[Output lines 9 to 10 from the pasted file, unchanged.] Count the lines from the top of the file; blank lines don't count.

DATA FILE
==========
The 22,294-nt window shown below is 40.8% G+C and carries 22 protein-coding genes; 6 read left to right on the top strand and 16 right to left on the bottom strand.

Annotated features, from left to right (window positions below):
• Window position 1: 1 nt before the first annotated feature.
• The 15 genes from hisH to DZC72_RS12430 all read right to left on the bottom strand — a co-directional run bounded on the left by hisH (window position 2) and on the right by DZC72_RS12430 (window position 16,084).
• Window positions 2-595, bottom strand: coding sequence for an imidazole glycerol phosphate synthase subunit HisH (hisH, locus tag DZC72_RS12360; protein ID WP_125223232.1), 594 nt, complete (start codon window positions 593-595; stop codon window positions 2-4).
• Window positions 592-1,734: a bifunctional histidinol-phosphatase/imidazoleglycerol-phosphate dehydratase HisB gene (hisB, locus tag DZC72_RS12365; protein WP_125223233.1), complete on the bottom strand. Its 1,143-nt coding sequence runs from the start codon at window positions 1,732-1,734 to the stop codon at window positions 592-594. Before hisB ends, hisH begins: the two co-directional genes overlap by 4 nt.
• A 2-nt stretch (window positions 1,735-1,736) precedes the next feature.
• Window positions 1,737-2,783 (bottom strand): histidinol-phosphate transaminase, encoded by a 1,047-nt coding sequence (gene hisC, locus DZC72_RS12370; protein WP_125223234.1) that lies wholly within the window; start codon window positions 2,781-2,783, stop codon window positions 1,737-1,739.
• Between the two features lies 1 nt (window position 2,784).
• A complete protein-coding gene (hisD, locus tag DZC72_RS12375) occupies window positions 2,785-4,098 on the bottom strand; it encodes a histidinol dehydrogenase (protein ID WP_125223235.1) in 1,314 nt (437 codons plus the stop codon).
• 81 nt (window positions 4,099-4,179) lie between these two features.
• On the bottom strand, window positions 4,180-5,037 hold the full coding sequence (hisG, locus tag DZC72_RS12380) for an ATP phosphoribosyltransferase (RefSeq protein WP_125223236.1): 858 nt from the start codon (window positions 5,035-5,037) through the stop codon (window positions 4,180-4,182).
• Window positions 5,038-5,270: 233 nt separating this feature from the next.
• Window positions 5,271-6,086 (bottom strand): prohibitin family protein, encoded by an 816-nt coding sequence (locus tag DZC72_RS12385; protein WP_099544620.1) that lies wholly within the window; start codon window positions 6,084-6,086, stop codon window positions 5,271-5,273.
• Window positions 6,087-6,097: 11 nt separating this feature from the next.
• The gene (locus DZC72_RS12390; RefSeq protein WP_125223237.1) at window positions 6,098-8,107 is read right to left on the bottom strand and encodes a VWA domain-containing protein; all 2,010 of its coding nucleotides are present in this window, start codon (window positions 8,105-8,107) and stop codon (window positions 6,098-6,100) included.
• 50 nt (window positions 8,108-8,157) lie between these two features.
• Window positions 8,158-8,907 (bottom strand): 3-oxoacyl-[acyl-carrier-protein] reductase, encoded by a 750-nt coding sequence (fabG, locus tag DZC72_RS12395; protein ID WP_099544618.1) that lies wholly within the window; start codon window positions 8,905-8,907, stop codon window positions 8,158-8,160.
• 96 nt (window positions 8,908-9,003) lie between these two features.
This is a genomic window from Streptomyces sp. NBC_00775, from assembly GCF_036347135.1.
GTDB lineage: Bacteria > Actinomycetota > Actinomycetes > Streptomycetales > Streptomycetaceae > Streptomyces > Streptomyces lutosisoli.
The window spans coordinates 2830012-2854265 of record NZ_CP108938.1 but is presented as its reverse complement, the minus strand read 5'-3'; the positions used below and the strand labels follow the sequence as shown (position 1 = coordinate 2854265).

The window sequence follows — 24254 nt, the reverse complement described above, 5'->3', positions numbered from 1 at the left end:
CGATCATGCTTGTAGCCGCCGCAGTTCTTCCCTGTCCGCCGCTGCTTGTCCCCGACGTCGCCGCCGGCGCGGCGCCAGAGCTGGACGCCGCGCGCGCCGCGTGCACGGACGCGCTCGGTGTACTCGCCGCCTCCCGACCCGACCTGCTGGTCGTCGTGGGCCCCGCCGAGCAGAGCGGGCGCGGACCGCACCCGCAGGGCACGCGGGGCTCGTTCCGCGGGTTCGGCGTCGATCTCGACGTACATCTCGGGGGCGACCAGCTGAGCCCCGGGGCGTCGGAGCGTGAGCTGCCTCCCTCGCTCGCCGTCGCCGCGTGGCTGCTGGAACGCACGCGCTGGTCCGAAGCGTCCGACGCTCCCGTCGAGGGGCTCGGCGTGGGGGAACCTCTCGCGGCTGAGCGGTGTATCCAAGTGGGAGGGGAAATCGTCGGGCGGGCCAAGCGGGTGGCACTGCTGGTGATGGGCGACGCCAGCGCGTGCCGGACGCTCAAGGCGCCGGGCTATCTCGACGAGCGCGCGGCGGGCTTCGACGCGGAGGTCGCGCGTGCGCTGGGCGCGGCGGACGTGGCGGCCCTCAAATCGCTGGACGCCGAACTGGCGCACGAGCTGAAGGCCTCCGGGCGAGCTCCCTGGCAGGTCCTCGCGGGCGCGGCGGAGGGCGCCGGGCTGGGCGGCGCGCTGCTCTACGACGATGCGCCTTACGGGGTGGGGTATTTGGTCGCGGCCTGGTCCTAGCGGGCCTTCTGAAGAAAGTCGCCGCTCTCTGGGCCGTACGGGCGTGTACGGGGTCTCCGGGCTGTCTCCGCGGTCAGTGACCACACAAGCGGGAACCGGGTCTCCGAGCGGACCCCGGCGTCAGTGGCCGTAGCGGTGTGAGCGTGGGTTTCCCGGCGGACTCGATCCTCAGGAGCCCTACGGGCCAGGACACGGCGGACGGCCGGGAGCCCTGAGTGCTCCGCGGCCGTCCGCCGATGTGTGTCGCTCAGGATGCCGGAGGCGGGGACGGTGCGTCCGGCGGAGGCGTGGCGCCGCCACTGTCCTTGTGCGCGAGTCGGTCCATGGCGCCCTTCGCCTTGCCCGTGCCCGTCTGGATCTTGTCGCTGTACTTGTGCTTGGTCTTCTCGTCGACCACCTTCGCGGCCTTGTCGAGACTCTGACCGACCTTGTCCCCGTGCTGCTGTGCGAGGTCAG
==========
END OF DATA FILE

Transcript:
• Between the two features lies 1 nt (window position 2,784).
• A complete protein-coding gene (hisD, locus tag DZC72_RS12375) occupies window positions 2,785-4,098 on the bottom strand; it encodes a histidinol dehydrogenase (protein ID WP_125223235.1) in 1,314 nt (437 codons plus the stop codon).